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Love Triangle


Two former fiancés were sentenced with court fines on this day in 1911 for their participation in a bizarre Minneapolis love triangle. The incident for which the two lovebirds were being tried had occurred on a main street of Minneapolis two days before the court hearing. A third party was also implicated, but the man had fled from the scene. One of the defendants, Ms. Rose Hale of Minot, North Dakota, was held responsible for causing the series of events that led to the charge of disorderly conduct for which the two were being held.

The chain of events that resulted in the charges began six months prior to the incident when Ms. Hale began seeing Martin Paulson. She dated the man for a few months before accepting his proposal of marriage. In the meantime, Ms. Hale had also started seeing Albert Marco. In the following months, the woman decided that she preferred Marco to her current fiancé, and decided that an engagement to the second beau would be more to her liking. After the hoped-for proposal from Marco, Ms. Hale resolved to inform her current fiancé of her change in plans.

She chose to tell Paulson of her second engagement while on a busy street of downtown Minneapolis. Marco was at Hale’s side when she broke the news to Paulson. It would be unnecessary to say that Paulson did not take the news well considering his actions following the confession: Paulson grabbed Ms. Hale in his arms and took off running down the street. Marco, confused and worried, ran away in the opposite direction. Hale began kicking in screaming, but Paulson continued to run with his hostage through the crowded street. A police officer was alerted to Hale’s screams, and caught Paulson a block from where he had picked up his cargo. Both Hale and Paulson were arrested for disorderly conduct. The couple pleaded guilty to the charges and incurred fines. Paulson was charged $15 for his attempt to kidnap Hale and Hale was fined $10 for initiating the events that led to the disruption. Marco, who had taken off in the opposite direction, was freed of any charges.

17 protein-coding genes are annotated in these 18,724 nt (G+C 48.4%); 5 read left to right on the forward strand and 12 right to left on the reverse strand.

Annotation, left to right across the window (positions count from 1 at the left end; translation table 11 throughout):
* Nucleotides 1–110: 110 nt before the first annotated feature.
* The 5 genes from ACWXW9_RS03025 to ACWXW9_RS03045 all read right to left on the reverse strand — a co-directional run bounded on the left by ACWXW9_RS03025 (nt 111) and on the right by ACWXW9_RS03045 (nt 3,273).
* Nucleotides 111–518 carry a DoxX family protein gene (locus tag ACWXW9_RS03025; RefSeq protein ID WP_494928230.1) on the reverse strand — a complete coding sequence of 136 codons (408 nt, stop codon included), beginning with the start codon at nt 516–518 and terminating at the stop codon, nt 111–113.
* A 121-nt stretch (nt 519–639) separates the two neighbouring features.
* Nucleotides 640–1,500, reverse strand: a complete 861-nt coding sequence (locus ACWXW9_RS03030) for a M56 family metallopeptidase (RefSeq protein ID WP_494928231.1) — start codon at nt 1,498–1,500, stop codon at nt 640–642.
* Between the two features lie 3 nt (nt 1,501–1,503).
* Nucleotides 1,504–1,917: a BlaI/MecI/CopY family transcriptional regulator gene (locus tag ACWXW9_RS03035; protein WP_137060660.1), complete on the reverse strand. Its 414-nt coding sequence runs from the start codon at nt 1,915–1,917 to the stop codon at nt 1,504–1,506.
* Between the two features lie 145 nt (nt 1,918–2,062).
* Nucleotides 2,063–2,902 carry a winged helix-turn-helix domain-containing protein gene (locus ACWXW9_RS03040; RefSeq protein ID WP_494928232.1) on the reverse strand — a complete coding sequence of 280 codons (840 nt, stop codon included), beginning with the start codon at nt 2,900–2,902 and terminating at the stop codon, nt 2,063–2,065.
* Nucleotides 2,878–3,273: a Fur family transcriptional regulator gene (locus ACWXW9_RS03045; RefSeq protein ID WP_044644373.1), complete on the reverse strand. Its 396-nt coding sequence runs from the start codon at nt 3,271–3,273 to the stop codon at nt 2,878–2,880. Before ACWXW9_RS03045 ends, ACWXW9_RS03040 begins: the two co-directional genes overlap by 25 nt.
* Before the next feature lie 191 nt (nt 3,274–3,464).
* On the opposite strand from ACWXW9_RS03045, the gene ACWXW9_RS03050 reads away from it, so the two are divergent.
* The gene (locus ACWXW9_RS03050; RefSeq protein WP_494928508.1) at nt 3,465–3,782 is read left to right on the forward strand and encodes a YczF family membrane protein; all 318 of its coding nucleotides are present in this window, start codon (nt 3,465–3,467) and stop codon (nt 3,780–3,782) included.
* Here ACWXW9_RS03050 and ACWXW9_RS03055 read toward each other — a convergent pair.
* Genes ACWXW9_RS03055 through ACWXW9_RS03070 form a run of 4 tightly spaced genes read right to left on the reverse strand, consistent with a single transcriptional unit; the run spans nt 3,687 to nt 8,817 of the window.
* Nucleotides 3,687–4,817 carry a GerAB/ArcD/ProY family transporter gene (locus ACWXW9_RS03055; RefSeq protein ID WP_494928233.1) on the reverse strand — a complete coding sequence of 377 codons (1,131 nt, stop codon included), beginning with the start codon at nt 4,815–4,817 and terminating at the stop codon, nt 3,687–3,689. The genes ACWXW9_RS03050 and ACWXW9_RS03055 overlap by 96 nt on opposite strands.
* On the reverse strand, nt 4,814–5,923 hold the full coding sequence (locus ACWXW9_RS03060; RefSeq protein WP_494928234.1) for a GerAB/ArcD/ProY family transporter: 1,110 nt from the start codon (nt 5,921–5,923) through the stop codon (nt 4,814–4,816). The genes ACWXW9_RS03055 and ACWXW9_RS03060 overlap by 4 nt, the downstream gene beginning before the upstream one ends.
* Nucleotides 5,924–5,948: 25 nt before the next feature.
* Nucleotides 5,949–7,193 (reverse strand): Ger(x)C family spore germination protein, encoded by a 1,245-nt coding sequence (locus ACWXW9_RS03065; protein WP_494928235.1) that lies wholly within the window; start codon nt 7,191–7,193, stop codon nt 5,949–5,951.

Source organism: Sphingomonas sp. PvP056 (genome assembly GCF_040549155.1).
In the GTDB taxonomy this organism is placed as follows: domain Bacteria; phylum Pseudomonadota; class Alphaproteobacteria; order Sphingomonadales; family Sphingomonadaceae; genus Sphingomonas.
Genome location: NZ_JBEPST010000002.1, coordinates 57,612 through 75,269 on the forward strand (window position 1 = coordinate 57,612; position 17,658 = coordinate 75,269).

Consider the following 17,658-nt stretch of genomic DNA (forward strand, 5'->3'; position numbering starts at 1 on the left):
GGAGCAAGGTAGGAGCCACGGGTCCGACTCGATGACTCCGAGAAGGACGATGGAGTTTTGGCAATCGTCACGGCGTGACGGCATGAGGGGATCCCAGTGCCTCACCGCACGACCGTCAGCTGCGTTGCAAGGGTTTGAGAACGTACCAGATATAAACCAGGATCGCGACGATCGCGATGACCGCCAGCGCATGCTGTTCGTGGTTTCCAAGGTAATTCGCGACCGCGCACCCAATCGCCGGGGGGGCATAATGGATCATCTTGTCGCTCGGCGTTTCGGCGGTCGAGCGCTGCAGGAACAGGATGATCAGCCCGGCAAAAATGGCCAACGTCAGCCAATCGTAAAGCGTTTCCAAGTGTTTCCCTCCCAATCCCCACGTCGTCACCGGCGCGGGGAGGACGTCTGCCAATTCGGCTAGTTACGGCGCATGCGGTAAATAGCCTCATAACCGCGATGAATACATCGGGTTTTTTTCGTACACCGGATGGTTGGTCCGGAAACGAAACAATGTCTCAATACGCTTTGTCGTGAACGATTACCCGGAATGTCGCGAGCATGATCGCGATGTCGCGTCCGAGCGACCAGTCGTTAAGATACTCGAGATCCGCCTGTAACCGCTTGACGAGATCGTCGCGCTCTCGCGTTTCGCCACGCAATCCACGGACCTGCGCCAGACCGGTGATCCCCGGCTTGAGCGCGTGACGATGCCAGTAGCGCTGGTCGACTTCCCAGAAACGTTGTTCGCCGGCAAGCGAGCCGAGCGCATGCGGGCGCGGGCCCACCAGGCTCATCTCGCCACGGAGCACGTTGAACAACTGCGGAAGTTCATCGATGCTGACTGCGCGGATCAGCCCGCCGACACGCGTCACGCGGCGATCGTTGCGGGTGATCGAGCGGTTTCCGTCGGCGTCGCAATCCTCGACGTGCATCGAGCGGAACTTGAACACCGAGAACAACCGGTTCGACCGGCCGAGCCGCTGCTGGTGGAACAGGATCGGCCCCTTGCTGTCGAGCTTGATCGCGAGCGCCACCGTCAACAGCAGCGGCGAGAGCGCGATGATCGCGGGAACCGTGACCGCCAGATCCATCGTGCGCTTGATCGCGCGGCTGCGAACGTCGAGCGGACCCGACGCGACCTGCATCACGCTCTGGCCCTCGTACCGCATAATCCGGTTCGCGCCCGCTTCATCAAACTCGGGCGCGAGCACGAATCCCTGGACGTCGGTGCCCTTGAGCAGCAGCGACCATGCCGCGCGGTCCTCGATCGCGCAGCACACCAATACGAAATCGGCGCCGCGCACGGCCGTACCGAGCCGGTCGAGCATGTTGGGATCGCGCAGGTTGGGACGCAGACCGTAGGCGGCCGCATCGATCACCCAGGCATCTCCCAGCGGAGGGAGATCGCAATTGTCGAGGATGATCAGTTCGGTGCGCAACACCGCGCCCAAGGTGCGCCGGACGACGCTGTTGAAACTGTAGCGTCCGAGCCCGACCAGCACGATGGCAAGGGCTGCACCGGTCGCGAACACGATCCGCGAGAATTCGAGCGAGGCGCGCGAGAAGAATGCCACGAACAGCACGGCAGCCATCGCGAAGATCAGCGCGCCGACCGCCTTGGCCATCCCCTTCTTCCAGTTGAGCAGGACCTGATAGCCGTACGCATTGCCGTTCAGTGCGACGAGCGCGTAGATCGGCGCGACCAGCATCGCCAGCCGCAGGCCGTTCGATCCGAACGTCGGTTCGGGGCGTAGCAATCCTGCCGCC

Fargo Forum and Daily Republican, May 25, 1911: p. 1.